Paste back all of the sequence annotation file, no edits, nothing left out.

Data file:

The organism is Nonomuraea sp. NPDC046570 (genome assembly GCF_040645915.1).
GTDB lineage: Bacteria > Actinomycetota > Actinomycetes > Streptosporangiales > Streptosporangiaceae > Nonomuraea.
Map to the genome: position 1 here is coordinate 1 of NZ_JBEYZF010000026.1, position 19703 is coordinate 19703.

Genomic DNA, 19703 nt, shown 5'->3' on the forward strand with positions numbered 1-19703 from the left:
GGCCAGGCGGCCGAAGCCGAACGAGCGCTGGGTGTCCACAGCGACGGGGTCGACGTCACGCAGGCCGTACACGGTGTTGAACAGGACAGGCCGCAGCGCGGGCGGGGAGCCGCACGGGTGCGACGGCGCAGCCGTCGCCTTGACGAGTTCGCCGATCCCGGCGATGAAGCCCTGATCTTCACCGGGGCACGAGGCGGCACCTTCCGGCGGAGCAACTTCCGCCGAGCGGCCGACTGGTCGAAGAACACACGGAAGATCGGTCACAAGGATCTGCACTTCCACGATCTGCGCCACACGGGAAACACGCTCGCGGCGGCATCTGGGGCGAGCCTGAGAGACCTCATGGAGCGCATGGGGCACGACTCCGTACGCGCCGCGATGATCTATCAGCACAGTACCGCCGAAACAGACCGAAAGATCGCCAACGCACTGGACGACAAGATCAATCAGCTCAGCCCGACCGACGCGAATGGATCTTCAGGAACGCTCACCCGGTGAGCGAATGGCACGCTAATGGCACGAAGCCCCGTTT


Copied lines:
The organism is Nonomuraea sp. NPDC046570 (genome assembly GCF_040645915.1).
GTDB lineage: Bacteria > Actinomycetota > Actinomycetes > Streptosporangiales > Streptosporangiaceae > Nonomuraea.
Map to the genome: position 1 here is coordinate 1 of NZ_JBEYZF010000026.1, position 19703 is coordinate 19703.

Genomic DNA, 19703 nt, shown 5'->3' on the forward strand with positions numbered 1-19703 from the left:
GGCCAGGCGGCCGAAGCCGAACGAGCGCTGGGTGTCCACAGCGACGGGGTCGACGTCACGCAGGCCGTACACGGTGTTGAACAGGACAGGCCGCAGCGCGGGCGGGGAGCCGCACGGGTGCGACGGCGCAGCCGTCGCCTTGACGAGTTCGCCGATCCCGGCGATGAAGCCCTGATCTTCACCGGGGCACGAGGCGGCACCTTCCGGCGGAGCAACTTCCGCCGAGCGGCCGACTGGTCGAAGAACACACGGAAGATCGGTCACAAGGATCTGCACTTCCACGATCTGCGCCACACGGGAAACACGCTCGCGGCGGCATCTGGGGCGAGCCTGAGAGACCTCATGGAGCGCATGGGGCACGACTCCGTACGCGCCGCGATGATCTATCAGCACAGTACCGCCGAAACAGACCGAAAGATCGCCAACGCACTGGACGACAAGATCAATCAGCTCAGCCCGACCGACGCGAATGGATCTTCAGGAACGCTCACCCGGTGAGCGAATGGCACGCTAATGGCACGAAGCCCCGTTT